- Vitamin E is a fat-soluble vitamin
- It is a family of 8 molecules, including alpha-tocopherol, which is the most active
- It is a powerful antioxidant with cardioprotective effects
- Fats as well as some vegetables are the best sources of it
- It must be stored away from light
- A deficiency of it is fairly rare
Why should we
eat some daily?
Vitamin E, or tocopherol, is a fat-soluble vitamin, meaning it dissolves in fat. In nature, there are 8 different forms of vitamin E compounds (alpha-, beta-, gamma-, and delta-tocopherols, and alpha-, beta-, gamma-, and delta-tocortienols). The most commonly found form is alpha-tocopherol, which is also the most active vitamin component.
Vitamin E is a physiological antioxidant, the intake of which is closely linked to our consumption of polyunsaturated fats. These help make up the cellular membrane and the proteins which carry fats into the bloodstream. They are very sensitive to oxidation, and vitamin E is their protective shield. As these fats must be a part of our daily diet, it is important to have sufficient vitamin E intake to go along with them.
The main function of vitamin E is that of antioxidant: it protects the cell membranes, proteins, lipids, and DNA in our bodies by trapping free radicals and preventing them from spreading. In this way, it prevents the oxidation of bad cholesterol (LDL) which then is not deposited in the arteries as easily.
As vitamin E also has anti-inflammatory, antiplatelet, and vasodilatory properties, it also plays a cardioprotective role.
What is the
Since vitamin E is fat-soluble, it is primarily found in fats, and the main sources are plant-based: oils (soy, corn, sunflower), margarine, oilseeds (such as walnuts, hazelnuts, and almonds), seeds (such as sunflower seeds), and cereal germs.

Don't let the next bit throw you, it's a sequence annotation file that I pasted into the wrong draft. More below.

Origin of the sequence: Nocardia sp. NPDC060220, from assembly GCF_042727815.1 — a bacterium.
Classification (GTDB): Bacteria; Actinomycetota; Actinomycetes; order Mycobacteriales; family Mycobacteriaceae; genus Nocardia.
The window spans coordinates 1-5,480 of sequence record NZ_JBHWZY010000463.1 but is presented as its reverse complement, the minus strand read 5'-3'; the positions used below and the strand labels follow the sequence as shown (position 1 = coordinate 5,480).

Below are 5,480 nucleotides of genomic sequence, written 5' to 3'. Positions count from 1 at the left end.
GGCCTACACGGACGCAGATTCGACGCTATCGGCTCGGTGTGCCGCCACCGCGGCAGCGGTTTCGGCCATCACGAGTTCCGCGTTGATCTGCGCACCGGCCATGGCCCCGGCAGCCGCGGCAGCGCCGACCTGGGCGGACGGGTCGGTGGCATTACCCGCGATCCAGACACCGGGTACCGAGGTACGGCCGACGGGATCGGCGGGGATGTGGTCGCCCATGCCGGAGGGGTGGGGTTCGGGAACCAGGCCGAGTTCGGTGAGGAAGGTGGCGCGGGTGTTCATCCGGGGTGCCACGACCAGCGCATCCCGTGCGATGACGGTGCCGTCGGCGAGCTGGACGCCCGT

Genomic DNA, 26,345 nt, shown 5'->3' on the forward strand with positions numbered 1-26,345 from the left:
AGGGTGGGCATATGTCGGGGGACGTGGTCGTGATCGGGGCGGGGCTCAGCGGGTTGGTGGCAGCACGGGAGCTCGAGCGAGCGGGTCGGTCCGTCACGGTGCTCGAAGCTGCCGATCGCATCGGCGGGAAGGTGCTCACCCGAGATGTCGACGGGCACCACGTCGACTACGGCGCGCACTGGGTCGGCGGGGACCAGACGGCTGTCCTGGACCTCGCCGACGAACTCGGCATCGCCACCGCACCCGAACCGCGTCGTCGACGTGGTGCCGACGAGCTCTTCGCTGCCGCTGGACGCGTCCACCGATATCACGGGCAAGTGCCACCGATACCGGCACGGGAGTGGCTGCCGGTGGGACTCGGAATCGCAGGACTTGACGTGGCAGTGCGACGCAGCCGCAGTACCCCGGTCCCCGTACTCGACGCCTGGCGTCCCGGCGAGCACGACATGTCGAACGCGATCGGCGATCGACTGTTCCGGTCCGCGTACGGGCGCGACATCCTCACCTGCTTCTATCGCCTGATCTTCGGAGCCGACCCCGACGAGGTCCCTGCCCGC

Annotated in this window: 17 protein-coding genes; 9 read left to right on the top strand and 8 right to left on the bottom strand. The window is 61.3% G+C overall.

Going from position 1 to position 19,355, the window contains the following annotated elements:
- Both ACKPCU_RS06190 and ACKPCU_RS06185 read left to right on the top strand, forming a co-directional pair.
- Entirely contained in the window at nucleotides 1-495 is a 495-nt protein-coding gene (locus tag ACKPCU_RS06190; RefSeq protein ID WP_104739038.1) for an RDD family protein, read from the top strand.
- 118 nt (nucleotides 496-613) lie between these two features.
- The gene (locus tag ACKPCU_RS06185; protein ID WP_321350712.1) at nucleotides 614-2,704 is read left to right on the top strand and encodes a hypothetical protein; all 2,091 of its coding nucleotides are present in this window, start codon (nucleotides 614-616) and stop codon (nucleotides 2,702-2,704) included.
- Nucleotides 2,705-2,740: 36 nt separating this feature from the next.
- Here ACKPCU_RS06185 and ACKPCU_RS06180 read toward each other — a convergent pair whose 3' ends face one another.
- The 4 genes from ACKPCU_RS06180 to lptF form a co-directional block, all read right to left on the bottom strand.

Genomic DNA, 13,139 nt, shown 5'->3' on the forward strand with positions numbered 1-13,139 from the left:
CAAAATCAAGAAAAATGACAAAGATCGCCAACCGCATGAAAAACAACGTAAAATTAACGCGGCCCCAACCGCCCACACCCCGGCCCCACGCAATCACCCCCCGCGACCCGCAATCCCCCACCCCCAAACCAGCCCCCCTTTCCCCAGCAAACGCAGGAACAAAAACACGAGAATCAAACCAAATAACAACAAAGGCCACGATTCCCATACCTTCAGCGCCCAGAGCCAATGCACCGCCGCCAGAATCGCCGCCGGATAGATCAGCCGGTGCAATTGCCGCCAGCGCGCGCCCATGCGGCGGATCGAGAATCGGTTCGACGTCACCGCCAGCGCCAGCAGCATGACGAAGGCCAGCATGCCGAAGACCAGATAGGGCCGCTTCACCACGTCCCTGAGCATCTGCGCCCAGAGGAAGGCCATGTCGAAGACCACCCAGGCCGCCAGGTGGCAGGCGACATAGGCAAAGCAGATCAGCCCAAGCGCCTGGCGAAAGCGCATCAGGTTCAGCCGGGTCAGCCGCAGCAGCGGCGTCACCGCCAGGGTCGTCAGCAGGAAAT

Fruits and vegetables are the second best source of vitamin E. They do not have a very high content, but the size of the portions consumed makes them a non-negligible source: between 12% and 18% of vitamin E intake comes from fruits and vegetables.
content in food
|Vitamin E content in food||mg/100g|
|Wheat, hazelnut or almond germ||20-25|
|Peanut oil, rapeseed oil, soybean oil||15-20|
|Olive oil, walnut oil||10-15|
|Peanuts, eel, fish oil||5-10|
|Walnuts, butter, egg yolks, dandelions, sweet potatoes||2-5|
|Spinach, asparagus, chickpeas, cress, chestnuts, broccoli, tomatoes, smoked salmon, omelet, whole wheat bread||1-2|
about vitamin E
Who said fats weren’t good for you? In addition to essential polyunsaturated fats, vegetable oil (non-hydrogenated) provides you with this antioxidant vitamin which protects your cells. No need to add a lot of vegetable oil to your meals to draw the benefits from it: a drizzle of it on top of raw or cooked vegetables is enough to them richer in vitamin E. When paired with the vitamin C and beta-carotene found in vegetables, the result is a nice antioxidant cocktail!
Vitamin E is fairly resistant to heat, but not to light or oxygen. It is therefore preferable to store foods with high vitamin E content away from light (for example, in a cupboard) and in airtight containers.
What if I eat
too much or too little?
It is rare for adults to suffer from serious vitamin E deficiency. On the long term, the signs are neurological problems due to inadequate nerve conduction. In most cases, this is linked to a problem with intestinal absorption of vitamin E, which is a symptom of certain diseases (Crohn’s disease, celiac disease). In newborn babies, vitamin E deficiency can lead to retinal damage which can be detected at an early age via an examination of the back of the eye. In children, sensory neuropathy, areflexia (absence or abolition of one or more reflexes, such as walking), or retinal problems may occur in the case of chronic deficiency.
When consumed in excess, unlike vitamin D or A, vitamin E does not seem to be toxic. However, as of now, there is no absolute certainty that a moderate to high intake of vitamin E over a long period of time is safe.